Some writers have technical skills, while others spin out profitable junk
for acceptance by gullible editors and readers. De-gaussing (there are no
ferromagnetic materials in a disc), polishing (introduces millions of
microscratches that distort the laser beam), and trimming (can worsen track
eccentricity or unbalance), have the potential to degrade, but not improve,
CD or DVD disc quality. If this remains an issue, Media Sciences would be
glad to participate in a controlled test on a few discs, both before and
after the "improvements", at no charge and then publish the results online.
Please contact me if you wish to participate.

As stated, power demands by optical drive servos can generate adverse
feedback to a DAC through the power supply. These servos control radial
position (affected by eccentricity/radial runout or radial offset), axial
position or focus (affected by warped or tilted discs), and spindle speed
(affected by variations in disc scanning velocity). Disc unbalance can also
adversely affect many or even all of these servos.

Other surprises await. Years ago, a group of "Golden Ears" in Hong Kong
found a dislike for audio CDs having large tangential, or "once around",
variations in reflectivity. Apparently the variations in reflected intensity
caused compensatory changes in power to the read laser through a servo that
resulted in variations in power to the DAC. High quality DACs have highly
regulated and stable voltage references that may not be present in low cost

Jerry Hartke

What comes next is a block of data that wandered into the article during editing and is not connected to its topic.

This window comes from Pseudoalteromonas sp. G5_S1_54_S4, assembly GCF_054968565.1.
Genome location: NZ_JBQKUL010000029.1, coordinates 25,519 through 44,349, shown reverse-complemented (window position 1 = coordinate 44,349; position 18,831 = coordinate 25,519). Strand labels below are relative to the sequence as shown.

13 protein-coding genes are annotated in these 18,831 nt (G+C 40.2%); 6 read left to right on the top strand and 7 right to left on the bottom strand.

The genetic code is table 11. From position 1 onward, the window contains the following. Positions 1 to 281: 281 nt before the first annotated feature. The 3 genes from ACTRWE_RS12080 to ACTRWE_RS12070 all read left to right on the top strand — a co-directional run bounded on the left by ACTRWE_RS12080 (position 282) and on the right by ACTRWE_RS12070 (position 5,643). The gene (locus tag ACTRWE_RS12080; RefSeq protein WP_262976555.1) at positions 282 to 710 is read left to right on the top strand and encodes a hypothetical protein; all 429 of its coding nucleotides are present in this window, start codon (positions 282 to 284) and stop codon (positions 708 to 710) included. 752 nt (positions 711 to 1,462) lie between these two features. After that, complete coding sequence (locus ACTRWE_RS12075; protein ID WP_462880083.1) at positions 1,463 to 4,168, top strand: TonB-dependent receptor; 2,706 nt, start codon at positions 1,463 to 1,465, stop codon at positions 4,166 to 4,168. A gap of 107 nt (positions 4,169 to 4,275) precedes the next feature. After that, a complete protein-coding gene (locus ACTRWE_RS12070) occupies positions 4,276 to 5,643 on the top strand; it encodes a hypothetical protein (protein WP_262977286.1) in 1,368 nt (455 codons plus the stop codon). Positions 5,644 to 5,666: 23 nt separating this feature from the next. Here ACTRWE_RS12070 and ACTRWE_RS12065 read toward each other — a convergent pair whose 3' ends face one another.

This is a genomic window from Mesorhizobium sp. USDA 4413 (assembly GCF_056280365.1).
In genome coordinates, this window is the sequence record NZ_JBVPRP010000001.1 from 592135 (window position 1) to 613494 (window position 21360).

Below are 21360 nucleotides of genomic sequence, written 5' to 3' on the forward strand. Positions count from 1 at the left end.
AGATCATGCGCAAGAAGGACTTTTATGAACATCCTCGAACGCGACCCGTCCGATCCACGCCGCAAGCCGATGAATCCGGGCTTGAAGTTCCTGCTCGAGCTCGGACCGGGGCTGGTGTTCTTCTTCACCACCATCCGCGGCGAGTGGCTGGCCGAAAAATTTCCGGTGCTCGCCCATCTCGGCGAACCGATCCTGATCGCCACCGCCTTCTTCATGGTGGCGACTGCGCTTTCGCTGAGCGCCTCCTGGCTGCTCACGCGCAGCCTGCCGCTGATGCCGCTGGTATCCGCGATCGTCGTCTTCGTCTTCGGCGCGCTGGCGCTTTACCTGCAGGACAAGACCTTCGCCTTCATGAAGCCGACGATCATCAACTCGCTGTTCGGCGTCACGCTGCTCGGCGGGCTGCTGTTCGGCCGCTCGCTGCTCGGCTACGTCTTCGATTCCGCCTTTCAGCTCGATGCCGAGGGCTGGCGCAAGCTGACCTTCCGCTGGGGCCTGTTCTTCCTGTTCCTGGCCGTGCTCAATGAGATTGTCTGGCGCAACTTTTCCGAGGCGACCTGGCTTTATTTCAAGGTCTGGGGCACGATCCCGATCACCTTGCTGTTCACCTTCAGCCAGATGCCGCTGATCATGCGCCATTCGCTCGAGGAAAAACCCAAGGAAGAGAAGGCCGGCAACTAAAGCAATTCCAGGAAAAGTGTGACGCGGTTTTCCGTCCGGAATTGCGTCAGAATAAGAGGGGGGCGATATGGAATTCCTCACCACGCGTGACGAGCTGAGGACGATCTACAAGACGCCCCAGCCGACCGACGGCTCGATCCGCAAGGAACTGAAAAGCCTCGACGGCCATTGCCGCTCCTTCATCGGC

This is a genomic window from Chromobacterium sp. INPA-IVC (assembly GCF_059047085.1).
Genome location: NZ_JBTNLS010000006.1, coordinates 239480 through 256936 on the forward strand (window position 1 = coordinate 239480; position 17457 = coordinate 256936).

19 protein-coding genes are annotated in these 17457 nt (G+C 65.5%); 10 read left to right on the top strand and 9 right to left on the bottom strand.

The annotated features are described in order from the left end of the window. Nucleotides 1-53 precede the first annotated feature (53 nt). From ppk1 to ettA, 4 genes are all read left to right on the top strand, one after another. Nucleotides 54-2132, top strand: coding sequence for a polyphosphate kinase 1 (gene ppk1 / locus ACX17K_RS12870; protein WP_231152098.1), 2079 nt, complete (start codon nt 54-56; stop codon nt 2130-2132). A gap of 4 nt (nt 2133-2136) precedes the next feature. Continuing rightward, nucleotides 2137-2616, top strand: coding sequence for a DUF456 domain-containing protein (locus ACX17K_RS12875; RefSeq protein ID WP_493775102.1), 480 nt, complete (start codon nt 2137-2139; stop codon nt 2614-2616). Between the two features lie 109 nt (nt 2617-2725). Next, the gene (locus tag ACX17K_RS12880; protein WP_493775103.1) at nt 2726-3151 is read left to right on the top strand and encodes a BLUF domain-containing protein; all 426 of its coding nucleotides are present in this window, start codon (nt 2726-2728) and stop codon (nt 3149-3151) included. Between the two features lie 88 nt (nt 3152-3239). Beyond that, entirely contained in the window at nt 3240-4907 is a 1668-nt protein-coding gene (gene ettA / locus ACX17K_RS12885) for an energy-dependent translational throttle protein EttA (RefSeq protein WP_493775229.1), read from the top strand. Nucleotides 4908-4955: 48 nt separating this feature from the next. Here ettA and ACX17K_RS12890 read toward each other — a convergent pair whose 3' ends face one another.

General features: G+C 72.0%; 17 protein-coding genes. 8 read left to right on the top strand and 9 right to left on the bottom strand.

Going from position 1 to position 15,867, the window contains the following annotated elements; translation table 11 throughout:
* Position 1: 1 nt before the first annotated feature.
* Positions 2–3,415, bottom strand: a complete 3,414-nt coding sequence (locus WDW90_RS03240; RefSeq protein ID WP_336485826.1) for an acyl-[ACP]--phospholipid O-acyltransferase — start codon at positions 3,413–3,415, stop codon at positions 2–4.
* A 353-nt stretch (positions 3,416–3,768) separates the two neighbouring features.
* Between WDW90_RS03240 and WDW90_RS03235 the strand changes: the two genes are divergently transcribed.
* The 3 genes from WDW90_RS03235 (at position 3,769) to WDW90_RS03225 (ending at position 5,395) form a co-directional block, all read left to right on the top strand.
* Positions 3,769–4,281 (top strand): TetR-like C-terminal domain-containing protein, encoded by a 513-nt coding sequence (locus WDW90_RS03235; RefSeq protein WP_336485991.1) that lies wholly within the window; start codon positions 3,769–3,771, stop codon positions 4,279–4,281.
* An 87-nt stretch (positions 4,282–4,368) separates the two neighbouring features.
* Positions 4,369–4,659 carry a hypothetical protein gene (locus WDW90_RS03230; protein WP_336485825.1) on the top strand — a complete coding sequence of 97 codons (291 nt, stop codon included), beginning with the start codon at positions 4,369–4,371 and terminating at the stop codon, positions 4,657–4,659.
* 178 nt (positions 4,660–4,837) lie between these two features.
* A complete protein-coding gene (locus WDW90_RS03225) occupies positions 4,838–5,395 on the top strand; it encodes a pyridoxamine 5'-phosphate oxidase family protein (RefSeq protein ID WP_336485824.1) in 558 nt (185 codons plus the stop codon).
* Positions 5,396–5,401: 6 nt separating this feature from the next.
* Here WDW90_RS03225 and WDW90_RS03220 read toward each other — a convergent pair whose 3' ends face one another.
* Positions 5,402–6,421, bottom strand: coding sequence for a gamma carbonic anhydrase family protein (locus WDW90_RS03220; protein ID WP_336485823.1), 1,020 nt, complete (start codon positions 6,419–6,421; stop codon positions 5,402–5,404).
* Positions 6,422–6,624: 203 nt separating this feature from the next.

Media Sciences, Inc.
[log in to unmask]

> -----Original Message-----
> From: Association for Recorded Sound Discussion List
> [mailto:[log in to unmask]] On Behalf Of Tom Fine
> Sent: Tuesday, January 22, 2008 6:11 PM
> To: [log in to unmask]
> Subject: Re: [ARSCLIST] Ampex ATR-102 opinion (was MD5 Hash Generators
> More importantly, Bruce, I don't want to throw a big bucket of facts on
> the audiophillic fire here, but "de-gaussing, polishing, trimming, etc" is
> This is why I can't take those "high end audio" magazines seriously --
> they will sell advertising and write articles about this junk!
> -- Tom Fine
> ----- Original Message -----
> From: "Andrew Hamilton" <[log in to unmask]>
> To: <[log in to unmask]>
> Sent: Tuesday, January 22, 2008 5:58 PM
> Subject: Re: [ARSCLIST] Ampex ATR-102 opinion (was MD5 Hash Generators
> > On 1/22/08 1:42 PM, "Bruce Kinch" <[log in to unmask]> wrote:
> >
> >> One problem with the "bits iz bits" argument is that all sorts of
> >> tweaks (not just better players/DACS) change (often subjectively
> >> improving) the sound of CDs - de-gaussing, polishing, trimming, etc.
> >> One of the nice things a good DAC can do is demonstrate how a
> >> "bit-perfect" CD-R copy can sound better than the original CD, and that
> >> is truly weird.
> >
> > This is truly weird.  I thought that Dr. Dunn's/Prism Sound AES paper on
> > bit-identical CDs sounding different stated that the differences all
> > disappeared when using an external DAC.  It's the internal (to the CD
> > player) DAC which he surmised gets its quartz timing futz'd by the servo
> > arm's tracking fluctuations caused by a hard-to-read (less reflective)
> > disc. So a slow burn on compatible media might make a better reference
> > disc than a fast burn on compatible media (which might make for fewer
> > errors but sound worse (on a CD player that is using its built-in DACs)
> > and is, ironically, the better master disc!).
> >
> > _andrew